So you think all pension lawyers are boring, middle-aged people, whose idea of fun is reading the latest edition of "Fundamentals of Private Pensions?"
Andrew Oringer, a partner at Clifford Chance US LLP, New York, who usually pores over the fine print of the Employee Retirement Income Security Act, is also a wannabe rock star. He spent $5,995 to participate in a five-day rock 'n' roll fantasy camp some months ago, jamming with his idols: Roger Daltrey from The Who; Mark Farner of Grand Funk Railroad; Derek St. Holmes, vocalist for Ted Nugent; Ace Frehley, guitarist of Kiss; and Ricky Byrd, guitarist for Joan Jett.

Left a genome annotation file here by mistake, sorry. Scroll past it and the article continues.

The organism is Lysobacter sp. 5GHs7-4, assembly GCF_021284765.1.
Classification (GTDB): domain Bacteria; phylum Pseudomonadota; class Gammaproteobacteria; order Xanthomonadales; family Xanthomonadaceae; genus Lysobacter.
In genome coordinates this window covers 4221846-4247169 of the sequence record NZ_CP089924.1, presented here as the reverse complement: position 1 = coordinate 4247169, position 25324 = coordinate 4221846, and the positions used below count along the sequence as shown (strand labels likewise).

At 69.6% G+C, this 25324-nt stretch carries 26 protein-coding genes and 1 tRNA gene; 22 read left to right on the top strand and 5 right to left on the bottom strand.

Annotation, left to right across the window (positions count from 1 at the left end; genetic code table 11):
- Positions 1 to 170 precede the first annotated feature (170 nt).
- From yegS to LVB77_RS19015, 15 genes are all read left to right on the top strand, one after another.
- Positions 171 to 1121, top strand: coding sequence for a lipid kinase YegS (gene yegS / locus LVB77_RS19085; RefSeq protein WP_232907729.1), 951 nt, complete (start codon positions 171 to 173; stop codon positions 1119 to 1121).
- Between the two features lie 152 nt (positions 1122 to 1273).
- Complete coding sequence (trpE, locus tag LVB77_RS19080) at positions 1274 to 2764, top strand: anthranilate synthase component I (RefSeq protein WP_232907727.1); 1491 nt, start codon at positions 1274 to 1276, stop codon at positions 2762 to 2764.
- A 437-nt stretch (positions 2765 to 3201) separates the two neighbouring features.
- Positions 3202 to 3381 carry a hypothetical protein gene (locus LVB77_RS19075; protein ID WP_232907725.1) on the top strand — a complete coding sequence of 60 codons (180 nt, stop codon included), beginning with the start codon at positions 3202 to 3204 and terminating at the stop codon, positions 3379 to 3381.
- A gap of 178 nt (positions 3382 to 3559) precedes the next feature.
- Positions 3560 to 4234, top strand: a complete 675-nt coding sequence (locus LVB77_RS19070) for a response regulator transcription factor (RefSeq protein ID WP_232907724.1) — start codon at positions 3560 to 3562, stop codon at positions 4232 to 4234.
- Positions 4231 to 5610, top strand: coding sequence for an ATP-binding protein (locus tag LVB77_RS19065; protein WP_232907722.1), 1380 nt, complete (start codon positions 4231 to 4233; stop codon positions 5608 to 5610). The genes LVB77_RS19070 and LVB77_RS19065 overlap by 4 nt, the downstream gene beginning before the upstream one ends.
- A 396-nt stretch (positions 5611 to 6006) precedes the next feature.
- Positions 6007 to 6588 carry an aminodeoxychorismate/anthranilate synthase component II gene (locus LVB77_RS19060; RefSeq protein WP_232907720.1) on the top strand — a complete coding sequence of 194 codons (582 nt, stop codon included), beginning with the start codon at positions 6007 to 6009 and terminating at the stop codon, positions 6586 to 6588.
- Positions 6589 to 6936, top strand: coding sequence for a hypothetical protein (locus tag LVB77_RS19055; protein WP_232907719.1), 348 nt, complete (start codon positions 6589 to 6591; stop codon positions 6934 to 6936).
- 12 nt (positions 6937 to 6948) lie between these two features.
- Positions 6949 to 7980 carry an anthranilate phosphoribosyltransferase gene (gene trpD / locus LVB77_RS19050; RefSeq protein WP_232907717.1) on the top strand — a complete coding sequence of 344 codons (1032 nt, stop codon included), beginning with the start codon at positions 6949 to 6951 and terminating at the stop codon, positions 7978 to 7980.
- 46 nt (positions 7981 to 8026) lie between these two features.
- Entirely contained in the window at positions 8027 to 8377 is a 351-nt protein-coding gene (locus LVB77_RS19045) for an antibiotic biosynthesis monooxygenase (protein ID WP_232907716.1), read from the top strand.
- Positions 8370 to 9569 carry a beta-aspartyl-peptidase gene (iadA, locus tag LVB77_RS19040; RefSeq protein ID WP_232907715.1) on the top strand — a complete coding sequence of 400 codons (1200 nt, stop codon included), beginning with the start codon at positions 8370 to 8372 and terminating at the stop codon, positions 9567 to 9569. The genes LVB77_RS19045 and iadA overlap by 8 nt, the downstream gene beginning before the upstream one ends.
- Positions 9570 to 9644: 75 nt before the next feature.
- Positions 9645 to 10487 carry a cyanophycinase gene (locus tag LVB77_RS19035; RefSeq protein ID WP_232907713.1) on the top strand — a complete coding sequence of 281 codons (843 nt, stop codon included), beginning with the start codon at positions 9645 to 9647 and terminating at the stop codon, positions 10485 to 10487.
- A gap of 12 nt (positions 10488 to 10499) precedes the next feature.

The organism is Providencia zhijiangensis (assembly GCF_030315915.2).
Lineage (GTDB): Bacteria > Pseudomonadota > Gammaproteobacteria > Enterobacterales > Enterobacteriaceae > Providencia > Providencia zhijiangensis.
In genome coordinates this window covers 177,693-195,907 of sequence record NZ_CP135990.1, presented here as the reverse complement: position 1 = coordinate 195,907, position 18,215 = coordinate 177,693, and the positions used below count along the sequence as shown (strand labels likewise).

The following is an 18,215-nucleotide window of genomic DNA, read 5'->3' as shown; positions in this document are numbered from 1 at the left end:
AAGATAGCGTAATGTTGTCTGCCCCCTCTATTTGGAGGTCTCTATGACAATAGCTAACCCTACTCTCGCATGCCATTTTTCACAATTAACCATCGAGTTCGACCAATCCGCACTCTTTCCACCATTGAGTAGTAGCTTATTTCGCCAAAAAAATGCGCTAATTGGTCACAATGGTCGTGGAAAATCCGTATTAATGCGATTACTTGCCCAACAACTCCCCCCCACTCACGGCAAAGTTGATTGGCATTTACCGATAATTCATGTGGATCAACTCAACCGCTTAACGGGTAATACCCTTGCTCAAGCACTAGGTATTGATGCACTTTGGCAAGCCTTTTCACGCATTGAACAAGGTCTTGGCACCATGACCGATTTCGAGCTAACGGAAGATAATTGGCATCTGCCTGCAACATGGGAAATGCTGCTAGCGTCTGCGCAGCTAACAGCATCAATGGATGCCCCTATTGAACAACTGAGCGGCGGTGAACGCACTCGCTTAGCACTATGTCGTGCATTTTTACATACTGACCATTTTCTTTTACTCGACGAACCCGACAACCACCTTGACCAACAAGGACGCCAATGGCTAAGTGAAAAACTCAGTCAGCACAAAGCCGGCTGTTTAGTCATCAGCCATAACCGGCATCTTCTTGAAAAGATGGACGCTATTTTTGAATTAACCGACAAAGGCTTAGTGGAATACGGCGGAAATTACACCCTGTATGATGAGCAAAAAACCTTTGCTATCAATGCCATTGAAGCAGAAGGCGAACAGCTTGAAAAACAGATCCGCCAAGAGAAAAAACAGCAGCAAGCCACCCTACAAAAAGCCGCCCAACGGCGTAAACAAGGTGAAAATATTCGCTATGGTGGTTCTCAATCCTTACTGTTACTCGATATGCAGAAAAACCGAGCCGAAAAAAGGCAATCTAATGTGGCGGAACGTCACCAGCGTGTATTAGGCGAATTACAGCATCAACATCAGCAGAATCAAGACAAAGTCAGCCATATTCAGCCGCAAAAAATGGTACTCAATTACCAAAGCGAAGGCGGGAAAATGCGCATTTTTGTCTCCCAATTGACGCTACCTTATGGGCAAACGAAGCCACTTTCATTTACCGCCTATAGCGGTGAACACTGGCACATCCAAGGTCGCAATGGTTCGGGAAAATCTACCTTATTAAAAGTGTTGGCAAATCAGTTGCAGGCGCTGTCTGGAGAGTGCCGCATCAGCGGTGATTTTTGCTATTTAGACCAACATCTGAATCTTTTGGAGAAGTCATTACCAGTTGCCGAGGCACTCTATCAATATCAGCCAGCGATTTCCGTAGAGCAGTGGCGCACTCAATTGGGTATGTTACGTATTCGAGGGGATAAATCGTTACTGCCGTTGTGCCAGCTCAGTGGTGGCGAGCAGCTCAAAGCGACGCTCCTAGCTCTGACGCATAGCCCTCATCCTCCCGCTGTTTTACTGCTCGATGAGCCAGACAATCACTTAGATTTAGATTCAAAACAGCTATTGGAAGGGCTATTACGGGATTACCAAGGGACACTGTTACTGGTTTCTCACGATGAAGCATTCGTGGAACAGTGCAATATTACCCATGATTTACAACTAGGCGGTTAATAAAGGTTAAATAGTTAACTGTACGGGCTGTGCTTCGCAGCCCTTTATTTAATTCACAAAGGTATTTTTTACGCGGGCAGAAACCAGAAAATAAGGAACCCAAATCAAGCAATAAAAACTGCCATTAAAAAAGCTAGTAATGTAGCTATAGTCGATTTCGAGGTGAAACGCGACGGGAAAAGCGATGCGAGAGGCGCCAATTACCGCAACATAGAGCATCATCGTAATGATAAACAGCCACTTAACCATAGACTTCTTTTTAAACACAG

Mr. Oringer, who plays the drums, took his first lesson when he was 40 and started playing with The Denials, the law firm's in-house band, at the office Christmas party a few years ago.
"I had only been playing for a year-and-a-half, and here I was playing in front of 200 people. It was very cool," he said, describing his public debut at Connolly's Pub in midtown Manhattan.
So, when Mr. Oringer, who is also shopping a manuscript for a whodunit novel, heard about the fantasy camp, naturally he jumped.
He got a chance to play "Summertime Blues" with Mr. Daltrey, as well as other hits.
He says it was exciting to "play with the people I had listened to through the years, and play the kind of music I really like, and see what it's like from the other side."
This was the third time that David Fishoff, Ringo Starr's producer and manager, had organized the "Rock 'n' Roll Fantasy Camp," but the first time in New York.